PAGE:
Hayyei Sarah
For the week of November 19, 2011 / 22 Heshvan 5772
Torah: Bereshit / Genesis 23:1 - 25:18
Haftarah: 1 Kings 1:1-31


Burial vs. Cremation

After this, Abraham buried Sarah his wife in the cave of the field of Machpelah east of Mamre (that is, Hebron) in the land of Canaan. The field and the cave that is in it were made over to Abraham as property for a burying place by the Hittites. (Bereshit / Genesis 23:19, 20; ESV)

How the handling of garbage has changed through the years. When I was a kid I remember living in a neighborhood of high-rise apartment buildings which all had incinerators. We would throw our garbage down a chute (nothing was recycled back then) and then about once a week, it would be burned. I imagine they had a process for the remains, but the bulk of it simply went up in smoke.

Oh, how we have come a long way in our attempt to preserve the purity of our environment. It makes me feel good to see how much we recycle and how little we truly throw out. I am glad the authorities make sure to show my garbage (and recycling) the greatest care possible in order to preserve our precious planet for future generations.

Yet in spite of the increasing popularity and complexity of recycling programs, garbage dumps continue to grow. There is one not far from where we live that is becoming a small mountain range.

I find it interesting how we used to burn garbage and bury people, and now we bury garbage and burn people. I know cremation has been around for a long time, but in cultures most influenced by biblical truth, it is only more recently that it has become as popular as it is.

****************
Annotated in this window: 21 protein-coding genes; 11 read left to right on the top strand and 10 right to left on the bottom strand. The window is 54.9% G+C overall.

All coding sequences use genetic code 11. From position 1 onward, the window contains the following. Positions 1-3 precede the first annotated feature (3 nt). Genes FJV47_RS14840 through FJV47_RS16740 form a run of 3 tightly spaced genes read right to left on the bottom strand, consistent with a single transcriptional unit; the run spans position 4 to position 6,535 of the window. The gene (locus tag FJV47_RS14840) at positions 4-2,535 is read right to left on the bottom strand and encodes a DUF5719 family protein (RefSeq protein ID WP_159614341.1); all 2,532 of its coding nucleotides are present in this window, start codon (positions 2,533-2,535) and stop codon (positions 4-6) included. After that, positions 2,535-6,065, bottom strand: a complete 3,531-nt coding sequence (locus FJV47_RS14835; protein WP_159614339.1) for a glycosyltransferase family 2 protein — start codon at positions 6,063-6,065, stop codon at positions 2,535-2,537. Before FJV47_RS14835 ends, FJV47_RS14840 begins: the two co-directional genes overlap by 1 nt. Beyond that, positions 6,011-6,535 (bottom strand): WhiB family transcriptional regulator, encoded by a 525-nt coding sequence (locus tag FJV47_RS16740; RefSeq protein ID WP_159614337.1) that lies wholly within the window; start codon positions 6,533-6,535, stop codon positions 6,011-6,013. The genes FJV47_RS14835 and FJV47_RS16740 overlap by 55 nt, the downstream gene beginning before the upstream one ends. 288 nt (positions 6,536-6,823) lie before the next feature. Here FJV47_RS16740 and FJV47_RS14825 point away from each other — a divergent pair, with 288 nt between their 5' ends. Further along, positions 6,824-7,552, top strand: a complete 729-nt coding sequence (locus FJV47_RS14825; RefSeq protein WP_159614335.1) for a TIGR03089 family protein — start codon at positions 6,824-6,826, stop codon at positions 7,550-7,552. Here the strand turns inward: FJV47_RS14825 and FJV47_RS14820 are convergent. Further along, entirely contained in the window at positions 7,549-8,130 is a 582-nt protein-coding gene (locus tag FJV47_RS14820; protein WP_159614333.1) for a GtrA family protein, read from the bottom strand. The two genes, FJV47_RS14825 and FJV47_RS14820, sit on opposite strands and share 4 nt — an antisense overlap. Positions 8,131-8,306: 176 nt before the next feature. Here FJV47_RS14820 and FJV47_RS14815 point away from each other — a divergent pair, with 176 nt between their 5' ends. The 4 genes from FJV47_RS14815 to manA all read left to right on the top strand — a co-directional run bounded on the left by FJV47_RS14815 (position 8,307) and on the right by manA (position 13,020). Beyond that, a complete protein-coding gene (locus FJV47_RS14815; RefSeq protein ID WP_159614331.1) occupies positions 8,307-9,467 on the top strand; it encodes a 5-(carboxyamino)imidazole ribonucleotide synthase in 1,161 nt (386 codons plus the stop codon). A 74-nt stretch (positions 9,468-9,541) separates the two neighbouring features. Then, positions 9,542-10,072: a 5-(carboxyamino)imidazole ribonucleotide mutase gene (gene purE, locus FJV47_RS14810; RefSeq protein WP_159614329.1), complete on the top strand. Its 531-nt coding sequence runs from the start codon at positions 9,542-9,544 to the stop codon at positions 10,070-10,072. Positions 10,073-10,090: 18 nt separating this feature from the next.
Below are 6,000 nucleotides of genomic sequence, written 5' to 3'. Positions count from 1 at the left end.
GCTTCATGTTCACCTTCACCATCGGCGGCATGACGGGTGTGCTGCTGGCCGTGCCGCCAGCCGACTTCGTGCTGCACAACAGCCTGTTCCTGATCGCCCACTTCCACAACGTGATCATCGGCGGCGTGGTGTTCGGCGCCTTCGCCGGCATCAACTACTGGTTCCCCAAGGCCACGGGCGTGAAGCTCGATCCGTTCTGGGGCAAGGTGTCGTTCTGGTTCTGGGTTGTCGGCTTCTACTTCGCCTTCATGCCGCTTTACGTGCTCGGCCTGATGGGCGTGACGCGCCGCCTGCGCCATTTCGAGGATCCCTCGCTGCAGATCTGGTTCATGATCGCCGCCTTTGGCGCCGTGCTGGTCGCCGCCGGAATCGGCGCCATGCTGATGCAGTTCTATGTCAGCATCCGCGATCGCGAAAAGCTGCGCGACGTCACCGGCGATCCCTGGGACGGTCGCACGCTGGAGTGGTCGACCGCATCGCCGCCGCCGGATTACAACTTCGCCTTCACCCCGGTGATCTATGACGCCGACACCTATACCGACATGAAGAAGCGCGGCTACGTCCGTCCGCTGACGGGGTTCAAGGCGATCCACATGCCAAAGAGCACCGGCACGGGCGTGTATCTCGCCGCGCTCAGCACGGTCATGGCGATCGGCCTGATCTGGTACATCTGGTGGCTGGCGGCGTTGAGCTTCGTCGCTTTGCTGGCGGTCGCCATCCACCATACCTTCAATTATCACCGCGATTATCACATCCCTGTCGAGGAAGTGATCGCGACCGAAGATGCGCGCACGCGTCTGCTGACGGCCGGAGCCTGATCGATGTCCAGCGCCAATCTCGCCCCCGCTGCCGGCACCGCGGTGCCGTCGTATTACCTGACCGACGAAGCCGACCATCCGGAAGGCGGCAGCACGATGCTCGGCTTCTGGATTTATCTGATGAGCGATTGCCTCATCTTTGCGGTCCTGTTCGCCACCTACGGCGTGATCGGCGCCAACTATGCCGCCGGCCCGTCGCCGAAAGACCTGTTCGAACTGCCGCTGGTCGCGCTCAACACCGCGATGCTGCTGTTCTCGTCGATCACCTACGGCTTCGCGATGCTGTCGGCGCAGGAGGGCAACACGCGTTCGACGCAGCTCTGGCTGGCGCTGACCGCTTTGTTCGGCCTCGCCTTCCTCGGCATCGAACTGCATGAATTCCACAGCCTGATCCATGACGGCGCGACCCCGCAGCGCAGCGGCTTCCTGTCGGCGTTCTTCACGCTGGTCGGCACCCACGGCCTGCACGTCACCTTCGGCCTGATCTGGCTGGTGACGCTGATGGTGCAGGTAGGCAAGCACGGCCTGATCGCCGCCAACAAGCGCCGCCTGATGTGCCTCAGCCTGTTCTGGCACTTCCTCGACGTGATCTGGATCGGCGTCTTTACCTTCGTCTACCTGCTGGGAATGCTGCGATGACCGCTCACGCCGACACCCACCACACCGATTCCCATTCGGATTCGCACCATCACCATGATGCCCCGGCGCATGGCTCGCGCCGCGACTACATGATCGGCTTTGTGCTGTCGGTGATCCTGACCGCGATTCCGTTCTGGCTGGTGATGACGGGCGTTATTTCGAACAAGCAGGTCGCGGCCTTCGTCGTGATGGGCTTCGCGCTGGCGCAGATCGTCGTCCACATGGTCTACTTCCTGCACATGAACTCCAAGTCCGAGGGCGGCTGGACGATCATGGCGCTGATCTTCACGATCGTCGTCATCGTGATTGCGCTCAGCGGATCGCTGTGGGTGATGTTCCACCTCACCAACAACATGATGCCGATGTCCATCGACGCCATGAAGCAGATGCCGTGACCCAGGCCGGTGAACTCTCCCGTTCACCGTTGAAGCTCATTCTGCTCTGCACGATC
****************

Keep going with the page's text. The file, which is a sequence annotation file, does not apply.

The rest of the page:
When Abraham's wife, Sarah, died, Abraham went to great bother and expense to arrange a burial plot for her. It would have been much easier to cremate her, but he didn't. Burying dead bodies is not something simply based on custom and culture. It arose out of an understanding of the preciousness of the body and the hope of afterlife - an afterlife associated with that body. God instructed Moses that cremation was reserved for those who committed very immoral acts (Vayikra / Leviticus 20:14; 21:9). Otherwise God's people were buried.

I don't think that the burial of garbage and the burning of the dead are due to a conscious decision to honor garbage over people. But then again maybe it is.

We are so consumed with material goods, while people are deemed disposable. I haven't done the research but it wouldn't surprise me if we spent more money and time on electronic gadgets than on our relationships. I refer to real relationships such as marriage and family, the kind of relationships that build community for future generations.

Of course I know we dispose of gadgets as much as we do people, but could it be that the burning of bodies represents the human attempt to obliterate all obligation to our God-given relationships? Maybe the growing popularity of cremation isn't a direct reflection of the devaluation of people and relationships. Maybe it's just a coincidence.

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